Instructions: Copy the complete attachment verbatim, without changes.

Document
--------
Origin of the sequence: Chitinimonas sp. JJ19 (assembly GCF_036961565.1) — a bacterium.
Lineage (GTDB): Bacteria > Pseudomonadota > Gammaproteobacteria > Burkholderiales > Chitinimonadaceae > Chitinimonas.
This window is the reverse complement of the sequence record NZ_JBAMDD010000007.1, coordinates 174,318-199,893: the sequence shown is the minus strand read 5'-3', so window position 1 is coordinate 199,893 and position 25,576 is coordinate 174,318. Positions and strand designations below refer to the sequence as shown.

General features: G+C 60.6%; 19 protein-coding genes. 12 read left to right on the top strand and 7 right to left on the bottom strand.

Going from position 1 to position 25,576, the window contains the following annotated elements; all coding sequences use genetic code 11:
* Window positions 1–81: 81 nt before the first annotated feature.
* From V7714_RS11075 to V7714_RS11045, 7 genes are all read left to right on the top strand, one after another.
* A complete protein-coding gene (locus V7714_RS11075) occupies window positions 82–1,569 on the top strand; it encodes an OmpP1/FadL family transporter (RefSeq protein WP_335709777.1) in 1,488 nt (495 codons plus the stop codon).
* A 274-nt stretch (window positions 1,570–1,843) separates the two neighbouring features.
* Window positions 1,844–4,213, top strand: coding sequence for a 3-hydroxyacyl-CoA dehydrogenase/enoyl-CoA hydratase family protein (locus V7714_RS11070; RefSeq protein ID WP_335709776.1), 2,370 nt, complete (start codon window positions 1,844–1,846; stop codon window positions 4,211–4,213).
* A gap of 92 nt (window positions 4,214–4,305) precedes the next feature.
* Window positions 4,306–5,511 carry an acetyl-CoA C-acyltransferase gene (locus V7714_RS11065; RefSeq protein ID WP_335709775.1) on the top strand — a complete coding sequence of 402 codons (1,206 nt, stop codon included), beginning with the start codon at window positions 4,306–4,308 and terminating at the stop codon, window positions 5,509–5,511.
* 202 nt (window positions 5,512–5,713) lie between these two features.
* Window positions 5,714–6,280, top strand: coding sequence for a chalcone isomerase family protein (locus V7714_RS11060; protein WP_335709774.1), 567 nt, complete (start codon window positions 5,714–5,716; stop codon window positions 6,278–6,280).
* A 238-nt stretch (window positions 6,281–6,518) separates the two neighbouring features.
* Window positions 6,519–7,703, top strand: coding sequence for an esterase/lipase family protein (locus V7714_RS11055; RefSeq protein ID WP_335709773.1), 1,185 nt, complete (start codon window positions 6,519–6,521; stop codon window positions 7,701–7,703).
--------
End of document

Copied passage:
Origin of the sequence: Chitinimonas sp. JJ19 (assembly GCF_036961565.1) — a bacterium.
Lineage (GTDB): Bacteria > Pseudomonadota > Gammaproteobacteria > Burkholderiales > Chitinimonadaceae > Chitinimonas.
This window is the reverse complement of the sequence record NZ_JBAMDD010000007.1, coordinates 174,318-199,893: the sequence shown is the minus strand read 5'-3', so window position 1 is coordinate 199,893 and position 25,576 is coordinate 174,318. Positions and strand designations below refer to the sequence as shown.

General features: G+C 60.6%; 19 protein-coding genes. 12 read left to right on the top strand and 7 right to left on the bottom strand.

Going from position 1 to position 25,576, the window contains the following annotated elements; all coding sequences use genetic code 11:
* Window positions 1–81: 81 nt before the first annotated feature.
* From V7714_RS11075 to V7714_RS11045, 7 genes are all read left to right on the top strand, one after another.
* A complete protein-coding gene (locus V7714_RS11075) occupies window positions 82–1,569 on the top strand; it encodes an OmpP1/FadL family transporter (RefSeq protein WP_335709777.1) in 1,488 nt (495 codons plus the stop codon).
* A 274-nt stretch (window positions 1,570–1,843) separates the two neighbouring features.
* Window positions 1,844–4,213, top strand: coding sequence for a 3-hydroxyacyl-CoA dehydrogenase/enoyl-CoA hydratase family protein (locus V7714_RS11070; RefSeq protein ID WP_335709776.1), 2,370 nt, complete (start codon window positions 1,844–1,846; stop codon window positions 4,211–4,213).
* A gap of 92 nt (window positions 4,214–4,305) precedes the next feature.
* Window positions 4,306–5,511 carry an acetyl-CoA C-acyltransferase gene (locus V7714_RS11065; RefSeq protein ID WP_335709775.1) on the top strand — a complete coding sequence of 402 codons (1,206 nt, stop codon included), beginning with the start codon at window positions 4,306–4,308 and terminating at the stop codon, window positions 5,509–5,511.
* 202 nt (window positions 5,512–5,713) lie between these two features.
* Window positions 5,714–6,280, top strand: coding sequence for a chalcone isomerase family protein (locus V7714_RS11060; protein WP_335709774.1), 567 nt, complete (start codon window positions 5,714–5,716; stop codon window positions 6,278–6,280).
* A 238-nt stretch (window positions 6,281–6,518) separates the two neighbouring features.
* Window positions 6,519–7,703, top strand: coding sequence for an esterase/lipase family protein (locus V7714_RS11055; RefSeq protein ID WP_335709773.1), 1,185 nt, complete (start codon window positions 6,519–6,521; stop codon window positions 7,701–7,703).